Practice What We Preach
January 16, 2019
by – Amy Velchof
Project ACC was founded on the belief that Active & Engaged Learning is important, which I can affirm from my own personal learning experiences. Yet, implementing such practices in the classroom can be challenging. For my Faculty Fellows project, I wanted to work on team building in the classroom, and I chose to focus on EDUC 1301, Introduction to Teaching. This course is intended to be the first course for students who are interested in pursuing the Associate of Arts in Teaching (AAT), and who are potentially going to be future teachers. In general, it is important for students to learn how to collaborate effectively, skills that will come in handy for any future profession, but it is especially important to model to these future teachers the types of pedagogies we hope that they will use in their own classrooms. As a secondary focus, I really wanted to work on implementing skits in the classroom.
Before introducing any new activities into the class, I first administered a Collaboration Self-Assessment survey (CSAT, linked below) as a pre-test. Then, for my first team-building activity, I randomly assigned the students into teams based on their teaching interests; there were 5 elementary school teams, 1 middle school team, and 1 high school team. Of course, depending on the course, team assignments could be based off of other factors. I then gave each team a set of value cards (linked below). I asked each team to sort the cards to agree upon their top 3 values, and to then use those values to write a Mission and Vision statement for their team. I hoped that this activity would help to build a sense of shared values and cohesion in the teams.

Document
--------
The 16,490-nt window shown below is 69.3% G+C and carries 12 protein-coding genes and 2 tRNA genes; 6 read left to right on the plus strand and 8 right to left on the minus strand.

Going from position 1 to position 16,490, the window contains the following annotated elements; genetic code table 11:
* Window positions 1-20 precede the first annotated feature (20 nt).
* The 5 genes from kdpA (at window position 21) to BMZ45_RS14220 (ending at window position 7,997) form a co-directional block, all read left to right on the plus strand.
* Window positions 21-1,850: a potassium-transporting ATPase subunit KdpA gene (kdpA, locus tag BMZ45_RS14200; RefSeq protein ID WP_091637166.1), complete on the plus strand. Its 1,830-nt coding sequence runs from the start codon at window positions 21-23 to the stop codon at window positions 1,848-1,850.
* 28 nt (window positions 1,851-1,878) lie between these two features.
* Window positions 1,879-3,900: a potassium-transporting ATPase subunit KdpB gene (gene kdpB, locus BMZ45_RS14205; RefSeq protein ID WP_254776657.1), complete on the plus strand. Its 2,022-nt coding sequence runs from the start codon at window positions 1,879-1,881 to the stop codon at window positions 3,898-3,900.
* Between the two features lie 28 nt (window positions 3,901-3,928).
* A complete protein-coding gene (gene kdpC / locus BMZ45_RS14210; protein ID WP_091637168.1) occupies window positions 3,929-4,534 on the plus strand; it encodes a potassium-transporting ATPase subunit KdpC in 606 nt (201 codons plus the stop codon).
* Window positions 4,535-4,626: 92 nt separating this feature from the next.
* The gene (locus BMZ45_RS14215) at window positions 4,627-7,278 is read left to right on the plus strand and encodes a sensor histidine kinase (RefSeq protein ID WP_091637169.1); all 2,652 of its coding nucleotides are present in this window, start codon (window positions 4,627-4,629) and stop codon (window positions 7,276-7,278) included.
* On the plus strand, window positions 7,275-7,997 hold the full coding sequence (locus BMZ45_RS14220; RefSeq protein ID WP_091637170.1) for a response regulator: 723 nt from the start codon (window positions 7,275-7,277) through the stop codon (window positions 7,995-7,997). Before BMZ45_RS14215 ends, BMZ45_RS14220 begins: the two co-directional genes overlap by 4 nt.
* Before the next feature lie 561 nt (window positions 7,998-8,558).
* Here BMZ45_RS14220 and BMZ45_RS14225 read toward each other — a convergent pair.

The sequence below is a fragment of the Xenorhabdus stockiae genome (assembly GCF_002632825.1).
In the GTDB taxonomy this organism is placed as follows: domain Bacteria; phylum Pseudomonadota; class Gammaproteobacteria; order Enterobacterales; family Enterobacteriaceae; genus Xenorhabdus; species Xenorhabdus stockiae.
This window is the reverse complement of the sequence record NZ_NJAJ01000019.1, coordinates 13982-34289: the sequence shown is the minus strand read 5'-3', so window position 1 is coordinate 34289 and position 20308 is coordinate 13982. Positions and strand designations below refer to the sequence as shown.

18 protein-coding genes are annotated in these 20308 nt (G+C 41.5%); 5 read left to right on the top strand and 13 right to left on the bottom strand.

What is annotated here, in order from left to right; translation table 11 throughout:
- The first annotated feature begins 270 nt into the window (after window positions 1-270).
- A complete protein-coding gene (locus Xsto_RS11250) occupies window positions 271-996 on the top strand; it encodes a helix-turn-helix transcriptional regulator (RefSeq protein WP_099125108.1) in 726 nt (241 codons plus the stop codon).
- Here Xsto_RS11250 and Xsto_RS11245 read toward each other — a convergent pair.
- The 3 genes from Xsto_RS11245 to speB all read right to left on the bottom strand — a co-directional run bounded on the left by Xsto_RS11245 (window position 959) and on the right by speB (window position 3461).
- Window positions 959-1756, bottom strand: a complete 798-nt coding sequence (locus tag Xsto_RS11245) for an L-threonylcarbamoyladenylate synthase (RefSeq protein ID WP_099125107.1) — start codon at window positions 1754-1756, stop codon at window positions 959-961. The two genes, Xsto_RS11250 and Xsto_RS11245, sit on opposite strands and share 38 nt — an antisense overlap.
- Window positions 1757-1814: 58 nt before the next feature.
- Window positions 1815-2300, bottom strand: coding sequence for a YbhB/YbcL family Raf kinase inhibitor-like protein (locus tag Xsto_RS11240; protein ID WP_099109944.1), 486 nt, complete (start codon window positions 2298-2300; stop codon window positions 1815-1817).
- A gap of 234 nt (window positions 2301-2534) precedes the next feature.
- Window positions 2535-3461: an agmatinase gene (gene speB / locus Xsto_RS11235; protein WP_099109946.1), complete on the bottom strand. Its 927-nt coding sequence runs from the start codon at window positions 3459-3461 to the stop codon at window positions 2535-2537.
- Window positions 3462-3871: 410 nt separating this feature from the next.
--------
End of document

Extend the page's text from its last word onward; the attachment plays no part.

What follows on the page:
For the second team-building activity, I assigned each team a co-teaching model from the list linked below. Each team then had to use that model to act out a skit based on the Introduction to Teaching course curriculum. This exposed the students to different models of collaboratively partnering with others, which will also come into handy in their future careers.
The students had several other skit-based activities throughout the semester that required them to work collaboratively with their teams. For brevity, I will not have a chance to mention them here. At the end of the semester, I administered the CSAT again as a post-test. In addition, for a control measure, I observed another section of the course that did not use any of the skits or collaborative activities discussed above to see if there were any noticeable differences between the two sections. I am still analyzing the results, but visually, the atmospheres in the two classrooms were very different! The group that received the PACC interventions was much more interactive and engaged with one another.
I am excited to repeat this process with one of my summer sections of EDUC 1300, Effective Learning, to see how the activities translate to use in a different course.
Collaboration Self-Assessment: https://www.stcloudstate.edu/oce/_files/documents/coteaching/CollaborationtoolCSAT.pdf